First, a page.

No. 1: Enforce basic cybersecurity hygiene.
An organization’s cybersecurity is only as strong as its weakest link, and all it takes is one employee — even a well-intentioned one — to cause that chain to break. Enforce cybersecurity best practices such as using strong passwords, not sharing passwords across multiple accounts, implementing two-factor authentication (often free) and accessing sensitive files only from trusted devices and VPNs. Also, some simple and inexpensive employee cybersecurity awareness training can ensure employees are familiar with the most common and current attack schemes and educated on how to handle a situation if they think a cybersecurity incident has occurred. (iStock)
No. 2: Reign in ‘Shadow IT.’
Shadow IT refers to computer systems, applications or devices being used without explicit organizational knowledge or approval. For example, do any of your employees access their work email from their personal cell phone? Attempting to completely shut down Shadow IT isn’t realistic, nor is it necessarily helpful to your business, however it’s important to identify any apps or devices that could pose the highest risk. Clearly communicate which products or services are forbidden, and explain why so your employees don’t feel unjustly blocked and circumvent the rules. Also, consider putting processes into place that allow your IT team to quickly approve or disapprove new applications that employees express interest in. (iStock)
No. 3: Organize back-end technologies.
Cloud-based apps can be a godsend for ensuring a seamless work environment for remote employees, and many also provide the invaluable service of backing up all of the data being generated outside an office’s walls. Services such as G Suite or Microsoft Office 365, for instance, can allow employees to create, edit, organize, share and automatically backup documents, spreadsheets, presentations and more, no matter their location or device. Consider migrating some or even all of your files storage to a trusted cloud provider to optimize flexibility and more easily manage, secure and backup your business data. (Shutterstock)
No. 4: Duplicate storage.
With its infinite scalability and relative affordability, cloud technology can be an ideal data storage resource. However rather than relying entirely on the cloud or trusting your employees to only use secure cloud services with automatic backup capabilities, duplicate your most critical business data so at least one copy is kept separate from cloud data centers and stored offline via encrypted backup tapes. This is a critical action to protect your business from the impact of a ransom attack, where a hacker blocks access to your systems or data until a ransom is paid. (iStock)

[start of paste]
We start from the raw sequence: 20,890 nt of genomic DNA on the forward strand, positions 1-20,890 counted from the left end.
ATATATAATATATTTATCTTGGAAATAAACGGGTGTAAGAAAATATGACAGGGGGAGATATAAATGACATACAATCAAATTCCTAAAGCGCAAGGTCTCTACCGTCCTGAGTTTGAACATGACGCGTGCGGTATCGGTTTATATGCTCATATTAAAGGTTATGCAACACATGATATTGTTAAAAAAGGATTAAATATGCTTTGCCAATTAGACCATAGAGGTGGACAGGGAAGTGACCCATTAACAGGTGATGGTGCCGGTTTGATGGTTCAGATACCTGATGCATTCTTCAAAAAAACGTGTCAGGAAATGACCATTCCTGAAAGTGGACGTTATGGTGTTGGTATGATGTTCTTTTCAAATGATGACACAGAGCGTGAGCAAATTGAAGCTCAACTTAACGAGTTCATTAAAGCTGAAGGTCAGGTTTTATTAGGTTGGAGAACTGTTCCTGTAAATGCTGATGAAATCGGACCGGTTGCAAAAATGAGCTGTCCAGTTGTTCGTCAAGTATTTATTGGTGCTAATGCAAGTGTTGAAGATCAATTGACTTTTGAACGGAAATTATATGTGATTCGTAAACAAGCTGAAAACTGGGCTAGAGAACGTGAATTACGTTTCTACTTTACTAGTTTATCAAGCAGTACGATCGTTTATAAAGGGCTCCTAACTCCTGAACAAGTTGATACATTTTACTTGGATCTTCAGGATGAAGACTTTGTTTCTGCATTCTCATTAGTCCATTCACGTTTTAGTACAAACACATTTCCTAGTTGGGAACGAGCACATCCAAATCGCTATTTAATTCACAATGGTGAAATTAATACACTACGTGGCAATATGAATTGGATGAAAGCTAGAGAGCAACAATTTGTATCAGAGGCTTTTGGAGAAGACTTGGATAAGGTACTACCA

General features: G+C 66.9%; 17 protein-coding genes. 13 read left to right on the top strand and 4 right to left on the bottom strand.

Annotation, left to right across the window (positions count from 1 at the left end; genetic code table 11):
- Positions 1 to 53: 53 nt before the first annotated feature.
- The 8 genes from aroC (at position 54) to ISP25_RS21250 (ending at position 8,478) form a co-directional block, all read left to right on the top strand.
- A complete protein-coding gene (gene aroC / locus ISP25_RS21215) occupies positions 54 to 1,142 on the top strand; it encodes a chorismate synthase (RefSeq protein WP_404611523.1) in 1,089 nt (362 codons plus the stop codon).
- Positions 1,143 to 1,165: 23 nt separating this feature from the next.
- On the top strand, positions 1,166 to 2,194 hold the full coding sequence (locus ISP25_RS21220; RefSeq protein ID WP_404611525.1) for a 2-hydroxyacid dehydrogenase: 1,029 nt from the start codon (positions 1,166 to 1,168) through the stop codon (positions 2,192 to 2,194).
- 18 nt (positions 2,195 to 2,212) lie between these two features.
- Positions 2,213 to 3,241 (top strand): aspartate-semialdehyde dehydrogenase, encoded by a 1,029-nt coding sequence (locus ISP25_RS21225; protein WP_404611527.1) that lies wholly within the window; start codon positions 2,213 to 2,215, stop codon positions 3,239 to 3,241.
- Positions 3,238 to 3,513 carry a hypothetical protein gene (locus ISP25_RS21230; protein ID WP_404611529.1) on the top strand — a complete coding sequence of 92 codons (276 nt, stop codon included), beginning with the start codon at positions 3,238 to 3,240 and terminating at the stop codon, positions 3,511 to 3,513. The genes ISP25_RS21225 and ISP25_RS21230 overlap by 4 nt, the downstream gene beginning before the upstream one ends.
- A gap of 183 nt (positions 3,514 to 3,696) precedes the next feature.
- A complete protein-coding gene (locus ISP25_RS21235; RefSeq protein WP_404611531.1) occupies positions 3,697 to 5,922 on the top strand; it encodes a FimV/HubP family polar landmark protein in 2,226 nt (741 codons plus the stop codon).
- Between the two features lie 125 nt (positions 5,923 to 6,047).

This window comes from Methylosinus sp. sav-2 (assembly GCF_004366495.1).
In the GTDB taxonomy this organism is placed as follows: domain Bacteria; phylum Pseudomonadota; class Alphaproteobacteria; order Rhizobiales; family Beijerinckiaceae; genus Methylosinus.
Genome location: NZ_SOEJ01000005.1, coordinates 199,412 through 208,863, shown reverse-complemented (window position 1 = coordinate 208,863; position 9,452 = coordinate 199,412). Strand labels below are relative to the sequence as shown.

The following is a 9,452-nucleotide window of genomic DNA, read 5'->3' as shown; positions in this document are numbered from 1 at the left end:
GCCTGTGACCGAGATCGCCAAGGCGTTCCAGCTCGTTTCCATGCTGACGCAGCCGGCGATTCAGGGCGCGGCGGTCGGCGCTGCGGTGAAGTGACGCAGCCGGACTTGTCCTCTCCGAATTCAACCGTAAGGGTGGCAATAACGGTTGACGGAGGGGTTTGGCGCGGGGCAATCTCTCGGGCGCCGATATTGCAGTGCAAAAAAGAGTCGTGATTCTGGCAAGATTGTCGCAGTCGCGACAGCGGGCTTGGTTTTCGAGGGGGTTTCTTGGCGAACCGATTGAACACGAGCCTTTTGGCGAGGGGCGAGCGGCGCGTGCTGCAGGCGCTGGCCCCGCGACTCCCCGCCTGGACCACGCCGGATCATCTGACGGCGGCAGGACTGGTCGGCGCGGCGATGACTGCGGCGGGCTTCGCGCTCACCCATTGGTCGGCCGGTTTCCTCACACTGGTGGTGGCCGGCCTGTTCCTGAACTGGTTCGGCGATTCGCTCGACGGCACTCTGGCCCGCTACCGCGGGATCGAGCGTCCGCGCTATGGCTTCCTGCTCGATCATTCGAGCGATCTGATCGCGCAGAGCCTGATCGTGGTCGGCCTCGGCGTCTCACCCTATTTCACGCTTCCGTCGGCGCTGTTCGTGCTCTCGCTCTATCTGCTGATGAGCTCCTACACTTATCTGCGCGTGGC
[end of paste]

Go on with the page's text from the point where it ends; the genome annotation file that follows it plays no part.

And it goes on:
No. 5: Get cyber insurance.
Cyber insurance is an important, final step for protecting your business against the dangers of employees working remotely. Considering the significant financial demands many SMBs face as a result of a security incident, look for plans that cover immediate business costs (e.g. lost revenue due to the interruption of business, ransom, regulatory or legal fines). Also, be sure to implement coverage that includes such crisis response services as coaching and guidance on how to respond to a breach. (Shutterstock)
Remote work could be the future of work.
Currently, 3.9 million Americans work remotely, which marks a 115% increase from 2005. Estimates indicate that more than one-third of employees will work remotely in the next 10 years. Desire for greater flexibility and work/life balance is partially responsible for this trend, in addition to an ever-increasing number of businesses that are based entirely online. With cloud and mobile technologies making it easier than ever before to communicate and collaborate regardless of location, organizations are embracing remote work as a way to cut costs and satisfy employee demand.
Online security concerns grow
Despite the productivity and cost-saving benefits of remote work, the concept introduces serious cybersecurity risks that have the potential to devastate entire businesses. For example, if an employee logs on to their email via a coffee shop’s public wifi, that individual runs the risk of sending their work emails, customer information and other business data directly to hackers rather than to the wifi connection point. Furthermore, thanks to a massive flaw discovered in WPA2 (the encryption standard that secures all modern wifi networks) last year, the employee’s encrypted information could be easily accessed by anyone near the coffee shop if their device hasn’t been updated with the relevant security patch.
Small and medium businesses (SMBs) are particularly vulnerable to remote work security risks, as they usually have fewer resources to proactively prevent and/or recover from cyber attacks. Also, most consumers are wary of doing business with new, unproven companies, so if a data breach were to occur as a result of an employee working remotely, any newfound customer trust or loyalty could be rattled.
The slideshow above spotlights five key best practices SMBs should incorporate in order to safely benefit from the remote work trend.
To participate in the undeniable trend of remote work and securely reap its benefits, continually enforce basic cybersecurity best practices, even the most rudimentary ones. Invest in basic cybersecurity hygiene and education. Prioritize reigning in Shadow IT and evaluate your back-end technology to ensure it can support a scattered workforce. Replicate at least one instance of your critical business data offline, and take advantage of affordable cyber insurance options to ensure your hard-won business isn’t crippled in the event of a remote employee-induced data breach.
Ari Vared ([email protected]) is a vice president at CyberPolicy and CoverHound.